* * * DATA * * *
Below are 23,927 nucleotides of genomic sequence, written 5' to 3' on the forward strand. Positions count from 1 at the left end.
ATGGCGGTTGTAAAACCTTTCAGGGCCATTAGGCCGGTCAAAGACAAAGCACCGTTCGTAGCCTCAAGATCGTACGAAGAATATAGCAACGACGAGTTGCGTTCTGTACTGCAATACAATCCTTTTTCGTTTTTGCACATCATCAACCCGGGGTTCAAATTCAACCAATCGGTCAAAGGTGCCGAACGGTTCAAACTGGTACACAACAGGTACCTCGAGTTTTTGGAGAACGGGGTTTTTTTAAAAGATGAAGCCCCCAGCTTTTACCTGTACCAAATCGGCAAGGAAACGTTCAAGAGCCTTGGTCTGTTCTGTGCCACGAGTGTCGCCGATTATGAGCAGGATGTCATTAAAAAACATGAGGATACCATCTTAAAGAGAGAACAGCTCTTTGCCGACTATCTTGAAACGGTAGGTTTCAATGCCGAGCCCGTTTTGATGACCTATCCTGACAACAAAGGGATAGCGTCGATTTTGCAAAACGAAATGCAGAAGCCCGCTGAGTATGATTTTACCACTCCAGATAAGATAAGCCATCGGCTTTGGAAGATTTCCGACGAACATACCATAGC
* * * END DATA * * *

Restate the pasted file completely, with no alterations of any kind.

Below are 23,927 nucleotides of genomic sequence, written 5' to 3' on the forward strand. Positions count from 1 at the left end.
ATGGCGGTTGTAAAACCTTTCAGGGCCATTAGGCCGGTCAAAGACAAAGCACCGTTCGTAGCCTCAAGATCGTACGAAGAATATAGCAACGACGAGTTGCGTTCTGTACTGCAATACAATCCTTTTTCGTTTTTGCACATCATCAACCCGGGGTTCAAATTCAACCAATCGGTCAAAGGTGCCGAACGGTTCAAACTGGTACACAACAGGTACCTCGAGTTTTTGGAGAACGGGGTTTTTTTAAAAGATGAAGCCCCCAGCTTTTACCTGTACCAAATCGGCAAGGAAACGTTCAAGAGCCTTGGTCTGTTCTGTGCCACGAGTGTCGCCGATTATGAGCAGGATGTCATTAAAAAACATGAGGATACCATCTTAAAGAGAGAACAGCTCTTTGCCGACTATCTTGAAACGGTAGGTTTCAATGCCGAGCCCGTTTTGATGACCTATCCTGACAACAAAGGGATAGCGTCGATTTTGCAAAACGAAATGCAGAAGCCCGCTGAGTATGATTTTACCACTCCAGATAAGATAAGCCATCGGCTTTGGAAGATTTCCGACGAACATACCATAGC